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How you helped last year

The seas, beaches and waterways watched over by our lifesavers are enjoyed by thousands of people every year.

But the water remains an unpredictable environment that can catch people out.

People will always need our help and – thanks to you – we will always be there to answer that call.

Last year, our lifeboat crews saved 348 lives.

That’s 348 people who wouldn’t be here today without their help, countless friends and family who would never have been the same again.

Thank you.

8,228 lifeboat launches

Wicklow lifeboat volunteers

In 2015 volunteers launched 8,228 times around the coast of the UK and Ireland, rescuing an average of 22 people a day.

One of the 8,228 launches in 2015 was a dangerous shout for two of our crews in January. Gale force winds, 7-8m swell and poor visibility were all faced as Troon and Giryan lifeboat crews launched to rescue a trawler in trouble. Despite the extreme conditions, the two lifeboat crews used all of their training, experience and communication skills to work together to get the trawler back safely with no lives lost.

The Shannon class lifeboat arrives on the shore at Dungeness in KentAs our frontline rescue service continued to keep thousands safe, we also looked at how to support and sustain it long into the future.

 

2015 saw excellent progress in our plans for a 25-knot all-weather lifeboat fleet, which will provide every station with a faster, more capable craft. The opening of the All-weather Lifeboat Centre in August means we can now build our specialised lifeboats in-house. We also built a new station for Portishead lifeboat and a permanent base for Enniskillen’s Carrybridge volunteers on Upper Lough Erne.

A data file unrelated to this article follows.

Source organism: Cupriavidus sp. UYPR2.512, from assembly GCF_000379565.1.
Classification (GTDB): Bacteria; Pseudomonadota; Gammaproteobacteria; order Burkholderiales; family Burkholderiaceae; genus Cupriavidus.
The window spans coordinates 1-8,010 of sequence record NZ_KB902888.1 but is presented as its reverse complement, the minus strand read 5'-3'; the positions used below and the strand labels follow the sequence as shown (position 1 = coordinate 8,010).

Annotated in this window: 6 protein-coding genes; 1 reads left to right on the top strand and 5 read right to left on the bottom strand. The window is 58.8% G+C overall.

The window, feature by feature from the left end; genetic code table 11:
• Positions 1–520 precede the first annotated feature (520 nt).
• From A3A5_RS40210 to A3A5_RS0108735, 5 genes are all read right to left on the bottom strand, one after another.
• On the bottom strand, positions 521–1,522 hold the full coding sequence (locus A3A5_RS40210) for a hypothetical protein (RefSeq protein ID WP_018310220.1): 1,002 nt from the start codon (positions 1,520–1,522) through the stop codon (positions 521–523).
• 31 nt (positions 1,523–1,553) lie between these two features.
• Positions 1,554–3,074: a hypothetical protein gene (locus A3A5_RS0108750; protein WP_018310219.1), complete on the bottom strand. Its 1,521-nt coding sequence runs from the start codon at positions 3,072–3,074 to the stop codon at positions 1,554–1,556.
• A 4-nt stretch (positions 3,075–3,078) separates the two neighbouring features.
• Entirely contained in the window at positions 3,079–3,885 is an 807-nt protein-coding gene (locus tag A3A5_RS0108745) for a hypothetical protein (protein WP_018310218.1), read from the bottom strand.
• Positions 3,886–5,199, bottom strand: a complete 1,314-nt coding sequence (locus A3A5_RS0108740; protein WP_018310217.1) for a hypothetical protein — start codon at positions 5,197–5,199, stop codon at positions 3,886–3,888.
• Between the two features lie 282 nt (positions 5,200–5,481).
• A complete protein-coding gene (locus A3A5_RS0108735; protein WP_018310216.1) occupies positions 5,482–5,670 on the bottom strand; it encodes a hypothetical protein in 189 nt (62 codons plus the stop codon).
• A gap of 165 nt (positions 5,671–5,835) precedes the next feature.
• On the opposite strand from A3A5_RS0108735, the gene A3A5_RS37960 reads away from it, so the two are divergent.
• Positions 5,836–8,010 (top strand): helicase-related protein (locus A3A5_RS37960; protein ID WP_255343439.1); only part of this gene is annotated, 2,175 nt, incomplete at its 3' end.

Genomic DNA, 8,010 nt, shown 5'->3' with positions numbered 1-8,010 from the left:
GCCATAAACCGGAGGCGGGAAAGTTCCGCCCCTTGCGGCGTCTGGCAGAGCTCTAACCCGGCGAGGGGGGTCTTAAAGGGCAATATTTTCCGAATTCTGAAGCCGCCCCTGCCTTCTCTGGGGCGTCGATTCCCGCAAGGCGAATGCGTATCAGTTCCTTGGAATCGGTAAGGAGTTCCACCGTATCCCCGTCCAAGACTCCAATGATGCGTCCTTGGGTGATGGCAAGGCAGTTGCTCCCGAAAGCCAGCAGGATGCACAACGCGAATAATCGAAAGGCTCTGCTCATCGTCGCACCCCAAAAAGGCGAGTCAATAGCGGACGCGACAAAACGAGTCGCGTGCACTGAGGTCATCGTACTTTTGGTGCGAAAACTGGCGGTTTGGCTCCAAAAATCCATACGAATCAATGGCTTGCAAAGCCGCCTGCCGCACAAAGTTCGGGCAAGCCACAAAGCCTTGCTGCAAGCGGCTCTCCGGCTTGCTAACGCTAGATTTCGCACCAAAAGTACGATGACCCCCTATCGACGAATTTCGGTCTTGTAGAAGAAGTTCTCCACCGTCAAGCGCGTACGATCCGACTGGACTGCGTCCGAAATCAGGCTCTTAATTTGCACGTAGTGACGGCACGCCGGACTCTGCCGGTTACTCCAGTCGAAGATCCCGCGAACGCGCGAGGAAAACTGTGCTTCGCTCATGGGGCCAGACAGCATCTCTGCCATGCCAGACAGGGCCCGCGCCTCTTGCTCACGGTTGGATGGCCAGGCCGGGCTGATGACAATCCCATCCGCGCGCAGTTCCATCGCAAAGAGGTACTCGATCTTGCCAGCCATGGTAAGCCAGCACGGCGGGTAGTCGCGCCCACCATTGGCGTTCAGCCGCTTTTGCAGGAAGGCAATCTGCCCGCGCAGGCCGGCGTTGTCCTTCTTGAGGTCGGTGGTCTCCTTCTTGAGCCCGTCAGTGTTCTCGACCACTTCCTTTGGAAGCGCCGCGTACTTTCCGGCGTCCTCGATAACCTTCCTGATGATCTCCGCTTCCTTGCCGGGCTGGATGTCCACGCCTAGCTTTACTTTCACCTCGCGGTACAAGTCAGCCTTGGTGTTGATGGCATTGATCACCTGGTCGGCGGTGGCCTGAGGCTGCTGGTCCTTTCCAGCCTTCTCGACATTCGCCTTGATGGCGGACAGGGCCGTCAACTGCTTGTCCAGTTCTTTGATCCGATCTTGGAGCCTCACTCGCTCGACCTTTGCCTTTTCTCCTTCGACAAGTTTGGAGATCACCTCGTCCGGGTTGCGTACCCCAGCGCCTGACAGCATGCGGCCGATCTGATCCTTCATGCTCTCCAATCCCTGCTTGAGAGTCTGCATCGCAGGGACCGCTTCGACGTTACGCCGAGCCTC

Watching over 15.5M beach goers

Lifeguard paddles through the surf

Our lifeguards watched over 15.5M beach goers and aided 18,000 of them in 2015. We'll never know how many more tragedies they prevented through warnings and advice.

In May, three Mawgan Porth Beach lifeguards acted quickly to save the life of Sean Ashton, who suffered from a cardiac arrest whilst jogging along the beach. Thanks to their quick response, the lifeguards managed to keep the man alive until paramedics arrived to take over. ‘You have given a 3-year-old her daddy back,’ was the message from Sean’s grateful wife after the incident.

In August, Lifeguard Ray Cunningham spotted an 8-year-old bodyboarder drifting almost 50m out to sea in a rip at Downhill Strand, Co Londonderry. With the young lad close to exhaustion, Ray used his rescue board to bring the shaken boy to safety.

Thanks to the training and equipment you’ve helped provide, lifeguards were always ready, throughout the Summer.

Flood rescueFlood Rescue Teams in action

Flood rescue volunteers are used to forming new teams at a moment’s notice, often with people they’ve just met.

In December 2015, six people were stranded for 12 hours in a bungalow near Kendal, penned in by fast-flowing water at the height of the Cumbria floods. RNLI volunteers arrived on the scene and acted quickly to rescue those stuck inside, including two very scared young boys.

Hundreds of volunteers stood by around the UK, often spending long hours on standby, away from their homes, ready to help out in the floods. Your support kept them as warm and dry as possible in miserable conditions.

Respect the Water

James Haskell promoting Respect the Water
Our national campaign spread its message further than ever in Summer 2015, reaching adult men aged 16-39-year-old men and encouraging everyone not to underestimate the power of the water.

Eighty-nine per cent of UK men in the target age range saw at least one element of the campaign last summer. Shocking cinema adverts were viewed 7M times, a breathtaking interactive website and #RespectTheWater conversations trended on social media. 80% of those surveyed said they would rethink their abilities in the water and take more care around it because of the campaign.

We couldn't do any of this without you

This was lifesaving powered by you.

Your support today will help train and equip our lifesavers so that they're ready for anything.

If you’d like to find out a bit more about 2015 in numbers, read our Annual Review.

Donate now